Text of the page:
Supporting Voting Rights for All Citizens

End of democracy and voter suppression in an election and voting rights as a diverse electorate casting a ballot at a US polling station as a right to vote as hands holding a ballot with 3D illustration elements.

Since the Supreme Court overturned the Voting Rights Act in 2013, we have seen several states pass legislation that makes it more difficult for certain populations to register to vote and/or cast their ballot. Many of these bills disproportionately impact communities of color and/or low-income voters. This effort has intensified in 2021. 

According to one count, as of March 24, legislators have introduced 361 bills with restrictive provisions in 47 states. The various pieces of legislation relate to making voter registration more onerous, allowing local elections officials purge voter rolls, limiting early, in-person voting, and/or tightening voter identification requirements, among other things (there are a handful of states that are trying to make it easier for those of voting age to legally register and cast their ballots).

#AACTE21 Deeper Dive on How Educators Can Embrace Critical Race Theory

A Deeper Dive into Critical Race TheoryThe AACTE 2021 Deeper Dive session “Critical Race Theory and Countering Political Culture” brought together experts in education, law, and history to discuss how taking a critical approach can help educators engage in courageous action. The panel included Khiara Bridges, professor of law at University of California Berkeley; Sonya Ramsey, associate professor of history at University of North Carolina Charlotte; and Alfredo Artiles, Lee L. Jacks Professor of Education at Stanford University.

What is critical race theory?

Khiara Bridges began by acknowledging that although there is no single definition or enactment of critical race theory (CRT), CRT scholars all stand in opposition to oppression. Bridges defined CRT as an intellectual movement, a body of scholarship, and an analytical toolset for interrogating the relationship between inequality and education, law, history, health, or any other school of thought. She discussed four common tenants to CRT:

New AACTE Report Tracks EPP Response to COVID-19 and Racial Injustice Crises

Fall 2020 Member Survey CoverIn October 2020, AACTE invited the chief representatives of its member institutions to complete a survey on how the twin crises of COVID-19 and racial injustice had affected their educator preparation programs and how they have responded to these crises. AACTE conducted a similar survey in April 2020, asking members about the immediate impact of COVID-19 on their educator preparation programs. A new report, released during the 2021 Annual Meeting, summarizes results from both surveys, tracking the evolving response of EPPs to these twin crises. 

Key findings include the following:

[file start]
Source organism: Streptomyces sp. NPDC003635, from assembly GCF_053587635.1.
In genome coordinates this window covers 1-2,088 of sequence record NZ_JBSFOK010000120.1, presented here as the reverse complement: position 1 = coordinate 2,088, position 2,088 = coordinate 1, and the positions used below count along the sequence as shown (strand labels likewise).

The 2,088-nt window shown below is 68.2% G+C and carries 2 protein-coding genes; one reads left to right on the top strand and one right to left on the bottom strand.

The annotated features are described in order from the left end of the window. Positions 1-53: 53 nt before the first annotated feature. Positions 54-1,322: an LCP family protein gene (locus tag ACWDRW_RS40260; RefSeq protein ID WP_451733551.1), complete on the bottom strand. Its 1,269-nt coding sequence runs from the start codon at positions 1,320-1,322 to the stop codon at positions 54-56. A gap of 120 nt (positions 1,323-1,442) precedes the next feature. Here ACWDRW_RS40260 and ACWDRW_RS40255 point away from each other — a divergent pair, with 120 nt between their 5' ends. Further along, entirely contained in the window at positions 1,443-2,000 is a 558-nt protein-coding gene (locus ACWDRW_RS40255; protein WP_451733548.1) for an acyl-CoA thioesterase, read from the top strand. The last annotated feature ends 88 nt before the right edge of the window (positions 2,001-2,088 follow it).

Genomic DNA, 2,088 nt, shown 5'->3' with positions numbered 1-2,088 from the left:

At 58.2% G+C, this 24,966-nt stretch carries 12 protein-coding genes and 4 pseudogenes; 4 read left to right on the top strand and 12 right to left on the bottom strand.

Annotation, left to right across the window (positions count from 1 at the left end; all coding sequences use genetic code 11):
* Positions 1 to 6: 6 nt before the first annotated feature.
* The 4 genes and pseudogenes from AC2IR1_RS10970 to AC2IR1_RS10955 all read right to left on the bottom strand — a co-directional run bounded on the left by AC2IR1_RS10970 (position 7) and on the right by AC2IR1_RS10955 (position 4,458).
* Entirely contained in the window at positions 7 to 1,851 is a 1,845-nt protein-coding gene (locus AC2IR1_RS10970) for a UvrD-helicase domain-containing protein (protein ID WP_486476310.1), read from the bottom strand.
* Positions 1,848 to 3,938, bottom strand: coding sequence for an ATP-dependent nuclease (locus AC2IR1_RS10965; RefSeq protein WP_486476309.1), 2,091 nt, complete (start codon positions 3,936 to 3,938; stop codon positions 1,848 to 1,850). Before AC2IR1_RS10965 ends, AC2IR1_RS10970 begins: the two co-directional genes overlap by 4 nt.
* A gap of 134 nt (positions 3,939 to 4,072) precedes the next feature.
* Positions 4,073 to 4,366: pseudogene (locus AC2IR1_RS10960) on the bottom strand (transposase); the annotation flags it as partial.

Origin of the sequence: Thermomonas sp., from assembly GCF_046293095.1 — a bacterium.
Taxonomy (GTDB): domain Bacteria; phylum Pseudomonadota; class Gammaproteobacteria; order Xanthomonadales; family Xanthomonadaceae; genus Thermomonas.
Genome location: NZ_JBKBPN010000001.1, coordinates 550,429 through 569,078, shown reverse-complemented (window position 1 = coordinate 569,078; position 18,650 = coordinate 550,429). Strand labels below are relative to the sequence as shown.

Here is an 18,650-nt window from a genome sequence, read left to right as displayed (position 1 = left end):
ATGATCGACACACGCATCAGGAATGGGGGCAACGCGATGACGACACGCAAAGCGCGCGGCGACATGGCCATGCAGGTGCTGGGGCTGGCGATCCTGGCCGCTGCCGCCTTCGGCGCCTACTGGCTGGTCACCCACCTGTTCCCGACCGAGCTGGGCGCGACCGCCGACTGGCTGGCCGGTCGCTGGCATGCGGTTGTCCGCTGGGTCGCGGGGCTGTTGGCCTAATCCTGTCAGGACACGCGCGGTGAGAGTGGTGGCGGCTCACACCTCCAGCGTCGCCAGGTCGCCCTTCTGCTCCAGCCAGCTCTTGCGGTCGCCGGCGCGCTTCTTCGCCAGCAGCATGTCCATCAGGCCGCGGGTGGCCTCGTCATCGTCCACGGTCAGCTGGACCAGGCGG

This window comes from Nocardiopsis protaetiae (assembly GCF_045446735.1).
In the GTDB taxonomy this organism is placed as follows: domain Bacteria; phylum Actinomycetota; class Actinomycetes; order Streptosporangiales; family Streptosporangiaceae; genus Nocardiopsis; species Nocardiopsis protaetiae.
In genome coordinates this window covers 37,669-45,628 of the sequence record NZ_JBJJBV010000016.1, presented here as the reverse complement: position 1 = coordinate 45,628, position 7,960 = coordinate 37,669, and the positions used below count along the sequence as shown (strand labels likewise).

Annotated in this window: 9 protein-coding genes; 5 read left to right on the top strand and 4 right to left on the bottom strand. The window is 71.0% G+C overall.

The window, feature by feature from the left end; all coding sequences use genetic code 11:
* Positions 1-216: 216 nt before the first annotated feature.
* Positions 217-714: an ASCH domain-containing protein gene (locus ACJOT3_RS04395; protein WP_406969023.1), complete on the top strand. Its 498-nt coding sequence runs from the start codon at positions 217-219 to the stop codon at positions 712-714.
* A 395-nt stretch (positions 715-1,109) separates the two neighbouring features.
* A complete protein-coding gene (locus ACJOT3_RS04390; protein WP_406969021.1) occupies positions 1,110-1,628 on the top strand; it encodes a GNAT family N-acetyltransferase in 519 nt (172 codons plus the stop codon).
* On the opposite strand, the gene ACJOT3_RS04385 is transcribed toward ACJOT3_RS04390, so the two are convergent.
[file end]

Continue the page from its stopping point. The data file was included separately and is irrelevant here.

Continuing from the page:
AACTE Honors JTE Article on Justice-Oriented Teaching Practices with 2021 Award

JTE banner

AACTE is pleased to announce authors of the article, Rethinking High-Leverage Practices in Justice-Oriented Ways,as the recipient of the 2021 AACTE Outstanding Journal of Teacher Education Article Award. Published in the September/October 2020 issue of the journal, the authors of the article, Angela Calabrese Barton of University of Michigan, Edna Tan of University of North Carolina at Greensboro, and Daniel J. Birmingham of Colorado State University are being presented with the award at today’s virtual AACTE 73rd Annual Meeting Awards Forum.

“There is much to admire and value about the scholarship that Calabrese Barton, Tan, and Birmingham report in this award-winning piece,” said Elizabeth Birr Moje, dean of the School of Education, University of Michigan. “Their ambitious pursuit of justice-oriented teaching practice, conducted in partnership with teachers, makes invaluable contributions to our understanding of how educators engage in socially transformative teaching.”

Improving Practices in STEM Teacher Preparation TAG Meeting

Invited Speakers Talk About Courageous Action

TAG FlyerThe call to action to engage our collective consciousness by resisting hate and restoring hope through courageous action is now. After the summer of racial reckoning, institutions have re-examined mission and vision statements for what many consider a watershed moment with “talk of transformation, roadmaps, and “action steps” toward sweeping curricular reforms (Bartlet, T, 2021). The Improving Practices in STEM Teacher Preparation (IPSTP) Topical Action Group (TAG) likewise responds to the call by reimagining TAG activities and engaging members to reflect, reimagine, and take action through STEM teacher education. 

To start the work for envisioning courageous action, the IPSTP TAG has invited scholars to share their work in socially just and equity-sustaining STEM practices. The invited speakers include Angela Calabrese Barton of the University of Michigan, Edna Tan of the University of North Carolina at Greensboro, Tanya Maloney of Montclair State University, and Kathleen Schenkel of San Diego State University.